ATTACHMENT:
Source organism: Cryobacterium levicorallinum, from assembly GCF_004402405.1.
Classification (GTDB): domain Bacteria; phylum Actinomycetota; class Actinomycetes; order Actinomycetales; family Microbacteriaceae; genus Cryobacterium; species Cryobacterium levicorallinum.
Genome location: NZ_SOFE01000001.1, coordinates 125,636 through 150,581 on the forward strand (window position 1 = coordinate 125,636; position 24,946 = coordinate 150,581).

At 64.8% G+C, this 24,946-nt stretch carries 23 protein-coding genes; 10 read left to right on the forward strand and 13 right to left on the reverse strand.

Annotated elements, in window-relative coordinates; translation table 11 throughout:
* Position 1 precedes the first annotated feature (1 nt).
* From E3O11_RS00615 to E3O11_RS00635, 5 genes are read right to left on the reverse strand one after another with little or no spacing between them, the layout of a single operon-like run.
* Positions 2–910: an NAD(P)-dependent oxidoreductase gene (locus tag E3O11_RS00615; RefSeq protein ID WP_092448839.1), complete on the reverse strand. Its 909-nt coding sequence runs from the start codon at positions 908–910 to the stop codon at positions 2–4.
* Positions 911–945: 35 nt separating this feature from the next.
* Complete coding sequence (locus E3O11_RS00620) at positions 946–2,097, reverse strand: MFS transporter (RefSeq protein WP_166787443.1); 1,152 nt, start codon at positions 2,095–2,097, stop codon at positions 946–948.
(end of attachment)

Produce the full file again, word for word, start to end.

Source organism: Cryobacterium levicorallinum, from assembly GCF_004402405.1.
Classification (GTDB): domain Bacteria; phylum Actinomycetota; class Actinomycetes; order Actinomycetales; family Microbacteriaceae; genus Cryobacterium; species Cryobacterium levicorallinum.
Genome location: NZ_SOFE01000001.1, coordinates 125,636 through 150,581 on the forward strand (window position 1 = coordinate 125,636; position 24,946 = coordinate 150,581).

At 64.8% G+C, this 24,946-nt stretch carries 23 protein-coding genes; 10 read left to right on the forward strand and 13 right to left on the reverse strand.

Annotated elements, in window-relative coordinates; translation table 11 throughout:
* Position 1 precedes the first annotated feature (1 nt).
* From E3O11_RS00615 to E3O11_RS00635, 5 genes are read right to left on the reverse strand one after another with little or no spacing between them, the layout of a single operon-like run.
* Positions 2–910: an NAD(P)-dependent oxidoreductase gene (locus tag E3O11_RS00615; RefSeq protein ID WP_092448839.1), complete on the reverse strand. Its 909-nt coding sequence runs from the start codon at positions 908–910 to the stop codon at positions 2–4.
* Positions 911–945: 35 nt separating this feature from the next.
* Complete coding sequence (locus E3O11_RS00620) at positions 946–2,097, reverse strand: MFS transporter (RefSeq protein WP_166787443.1); 1,152 nt, start codon at positions 2,095–2,097, stop codon at positions 946–948.